Hunters Pt. South raises income levels for tenants

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The 5,000-unit Hunters Point South development will proceed with a hike in the eligible income level for affordable housing , drawing the ire of housing advocates, who claimed the development's rent-subsidized units are still beyond what most Queens residents can afford.

Community Board 2 Chairman Joseph Conley scheduled a May 28 meeting with a coalition of housing groups, including Queens Community House, after they brought roughly 50 people to a public hearing last Thursday to complain about the price level of the new housing.

Some 60 percent of the units will be earmarked for affordable housing, representatives from the city Economic Development Commission said during an April 21 public hearing. How many of the units would be rentals and how many would be for private ownership has not been determined, though EDC officials said the majority will be rentals. Conley said CB 2 has insisted an ownership component is crucial.

The apartments would be available to households with an annual income between $55,000 and $168,000, starting at $700 a month for a studio. The income eligibility range was previously between $50,000 and $145,000 for a family of four, but this was changed when federal Housing and Urban Development guidelines were updated for 2008, EDC officials said.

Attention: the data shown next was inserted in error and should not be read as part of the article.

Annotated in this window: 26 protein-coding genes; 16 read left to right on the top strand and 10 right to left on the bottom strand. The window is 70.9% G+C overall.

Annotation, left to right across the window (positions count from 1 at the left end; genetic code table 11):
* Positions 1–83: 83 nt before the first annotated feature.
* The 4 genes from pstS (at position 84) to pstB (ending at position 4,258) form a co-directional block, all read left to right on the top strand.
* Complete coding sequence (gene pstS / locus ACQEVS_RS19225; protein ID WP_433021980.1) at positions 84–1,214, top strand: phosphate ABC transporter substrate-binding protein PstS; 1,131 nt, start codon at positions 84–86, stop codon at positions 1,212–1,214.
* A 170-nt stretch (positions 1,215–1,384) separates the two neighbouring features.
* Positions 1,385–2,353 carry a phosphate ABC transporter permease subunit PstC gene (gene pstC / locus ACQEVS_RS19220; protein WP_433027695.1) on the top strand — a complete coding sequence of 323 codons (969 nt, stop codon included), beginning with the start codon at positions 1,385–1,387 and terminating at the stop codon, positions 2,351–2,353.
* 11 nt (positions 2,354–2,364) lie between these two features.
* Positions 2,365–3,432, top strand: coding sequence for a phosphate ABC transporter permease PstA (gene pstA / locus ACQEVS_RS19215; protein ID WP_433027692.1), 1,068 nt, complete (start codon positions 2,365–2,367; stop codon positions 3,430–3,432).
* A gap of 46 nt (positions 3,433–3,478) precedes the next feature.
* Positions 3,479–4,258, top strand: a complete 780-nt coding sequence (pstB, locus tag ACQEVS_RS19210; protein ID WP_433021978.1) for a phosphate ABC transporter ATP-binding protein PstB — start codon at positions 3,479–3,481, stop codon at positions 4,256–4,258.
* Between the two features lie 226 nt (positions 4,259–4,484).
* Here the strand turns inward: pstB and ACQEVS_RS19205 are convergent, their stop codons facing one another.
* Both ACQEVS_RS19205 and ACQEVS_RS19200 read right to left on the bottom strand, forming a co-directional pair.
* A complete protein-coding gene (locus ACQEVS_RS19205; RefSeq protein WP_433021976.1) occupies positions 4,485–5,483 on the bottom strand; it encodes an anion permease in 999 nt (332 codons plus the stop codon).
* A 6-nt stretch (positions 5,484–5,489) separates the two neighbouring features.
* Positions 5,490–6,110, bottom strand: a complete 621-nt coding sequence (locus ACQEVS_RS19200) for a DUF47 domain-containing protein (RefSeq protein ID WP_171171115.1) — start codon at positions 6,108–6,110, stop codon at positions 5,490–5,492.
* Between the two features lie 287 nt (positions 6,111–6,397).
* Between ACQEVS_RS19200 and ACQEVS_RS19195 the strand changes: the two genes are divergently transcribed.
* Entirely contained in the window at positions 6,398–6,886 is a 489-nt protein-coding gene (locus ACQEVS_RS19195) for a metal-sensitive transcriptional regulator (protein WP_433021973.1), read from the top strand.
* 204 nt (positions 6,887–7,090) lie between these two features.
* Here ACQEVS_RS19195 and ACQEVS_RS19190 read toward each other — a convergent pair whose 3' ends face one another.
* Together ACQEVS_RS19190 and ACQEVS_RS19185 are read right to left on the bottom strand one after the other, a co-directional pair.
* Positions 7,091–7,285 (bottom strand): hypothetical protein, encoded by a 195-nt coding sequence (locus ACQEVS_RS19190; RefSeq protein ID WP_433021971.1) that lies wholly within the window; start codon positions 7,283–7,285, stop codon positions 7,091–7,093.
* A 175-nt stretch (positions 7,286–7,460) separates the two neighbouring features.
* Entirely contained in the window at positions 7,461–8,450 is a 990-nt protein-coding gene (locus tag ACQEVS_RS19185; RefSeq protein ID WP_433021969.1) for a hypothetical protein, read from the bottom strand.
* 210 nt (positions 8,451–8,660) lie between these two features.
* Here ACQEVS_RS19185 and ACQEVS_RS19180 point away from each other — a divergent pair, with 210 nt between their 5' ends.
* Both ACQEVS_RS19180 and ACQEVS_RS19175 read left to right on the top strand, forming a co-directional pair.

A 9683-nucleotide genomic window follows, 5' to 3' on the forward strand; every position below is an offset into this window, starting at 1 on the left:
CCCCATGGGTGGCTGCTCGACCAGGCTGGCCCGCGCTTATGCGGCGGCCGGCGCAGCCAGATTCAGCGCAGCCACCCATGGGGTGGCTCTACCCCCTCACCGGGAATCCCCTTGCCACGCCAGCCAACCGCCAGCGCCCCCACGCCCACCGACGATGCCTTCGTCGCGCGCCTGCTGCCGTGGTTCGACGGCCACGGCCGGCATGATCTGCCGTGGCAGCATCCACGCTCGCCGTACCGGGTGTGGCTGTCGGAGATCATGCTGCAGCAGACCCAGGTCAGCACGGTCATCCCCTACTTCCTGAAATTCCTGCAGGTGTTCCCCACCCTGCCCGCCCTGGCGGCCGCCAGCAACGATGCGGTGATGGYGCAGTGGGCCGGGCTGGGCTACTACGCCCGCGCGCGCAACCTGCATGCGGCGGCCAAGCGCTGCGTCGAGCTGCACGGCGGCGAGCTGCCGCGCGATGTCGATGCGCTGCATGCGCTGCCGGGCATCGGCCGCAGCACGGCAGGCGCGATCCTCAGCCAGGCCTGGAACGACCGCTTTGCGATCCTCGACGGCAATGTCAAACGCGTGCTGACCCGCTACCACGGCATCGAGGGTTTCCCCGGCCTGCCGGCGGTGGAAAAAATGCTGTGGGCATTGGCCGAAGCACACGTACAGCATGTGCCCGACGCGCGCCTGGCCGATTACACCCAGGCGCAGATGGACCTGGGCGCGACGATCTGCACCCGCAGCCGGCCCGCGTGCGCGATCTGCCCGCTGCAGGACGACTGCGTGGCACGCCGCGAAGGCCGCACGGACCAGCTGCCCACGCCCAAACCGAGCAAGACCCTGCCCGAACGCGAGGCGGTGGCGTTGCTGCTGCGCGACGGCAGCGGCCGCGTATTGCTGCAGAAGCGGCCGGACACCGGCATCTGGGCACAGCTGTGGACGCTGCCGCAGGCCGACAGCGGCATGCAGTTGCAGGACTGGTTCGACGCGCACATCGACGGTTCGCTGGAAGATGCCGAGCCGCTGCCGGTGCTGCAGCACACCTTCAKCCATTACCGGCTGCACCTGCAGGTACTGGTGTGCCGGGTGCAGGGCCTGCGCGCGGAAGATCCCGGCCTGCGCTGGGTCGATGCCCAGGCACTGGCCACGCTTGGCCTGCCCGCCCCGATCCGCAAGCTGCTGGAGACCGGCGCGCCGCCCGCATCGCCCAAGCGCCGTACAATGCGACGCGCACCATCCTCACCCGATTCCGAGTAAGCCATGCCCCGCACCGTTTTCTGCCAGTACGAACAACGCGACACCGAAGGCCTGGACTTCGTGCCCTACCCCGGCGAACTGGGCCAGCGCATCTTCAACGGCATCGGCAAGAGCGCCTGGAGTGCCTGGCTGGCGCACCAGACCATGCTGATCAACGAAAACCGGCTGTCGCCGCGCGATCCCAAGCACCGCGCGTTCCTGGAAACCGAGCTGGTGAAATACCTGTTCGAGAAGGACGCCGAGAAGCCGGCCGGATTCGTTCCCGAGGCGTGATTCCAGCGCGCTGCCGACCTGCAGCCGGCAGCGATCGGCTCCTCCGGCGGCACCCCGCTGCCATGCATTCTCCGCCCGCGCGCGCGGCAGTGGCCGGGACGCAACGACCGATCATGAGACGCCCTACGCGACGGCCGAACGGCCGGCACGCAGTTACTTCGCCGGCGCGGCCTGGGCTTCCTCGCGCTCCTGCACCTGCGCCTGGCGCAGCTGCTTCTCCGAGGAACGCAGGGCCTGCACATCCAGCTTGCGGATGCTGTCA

"Half of Queens is effectively excluded," said Elena Conte, an organizer with the Pratt Center for Community Development, noting the median household income in Queens was $45,000 in 2005.

The project will be built on 30 acres of land along Long Island City's waterfront just south of the upscale Queens West condominiums. The EDC, which hopes to create a nonprofit entity to issue tax-exempt bonds to finance the construction, needs to rezone the land to allow for the residential buildings. The Real Estate Board of New York has offered to serve as the development advisor for the project.

Construction on the housing component is expected to start around 2011, with work concluding in 2017, EDC officials said.

Conley was optimistic about the project, largely because of the measure of public input.

"The community was basically locked out of Queens West," he said. "It means a lot to do this."

Conte advocated earmarking at least 50 percent of the units for households earning below the median income and suggested combining housing for low-income people with affordable housing units.

"It's not one against the other," she said. "You simply have to have the technical and political will to do it."

Other advocates warned the income level for the affordable housing ignores problems faced by many Queens residents especially immigrants.

"Over one-half of Queens households pay more than 30 percent of their income for rent," said Karen Smith, a tenant organizer with Queens Congregations for Action. She pointed out that many people live in severely overcrowded conditions, with as many as 10 people sharing a single apartment.

But Conley warned that modern, large-scale redevelopments must be profitable to make it past the planning phase.

"You have to find the right ratio to make it work," he said of the mix of market-rate and subsidized housing.

Conley also said CB 2 wants a voting seat on the board of directors if the EDC succeeds in creating a nonprofit entity. The EDC said they were "working toward that."

Residents also worried the project would draw too much power from the electricity grid and eliminate a much-used dog run at the site.

Reach reporter Jeremy Walsh by e-mail at or by phone at 718-229-0300, Ext. 154.

Updated 6:57 pm, October 10, 2011
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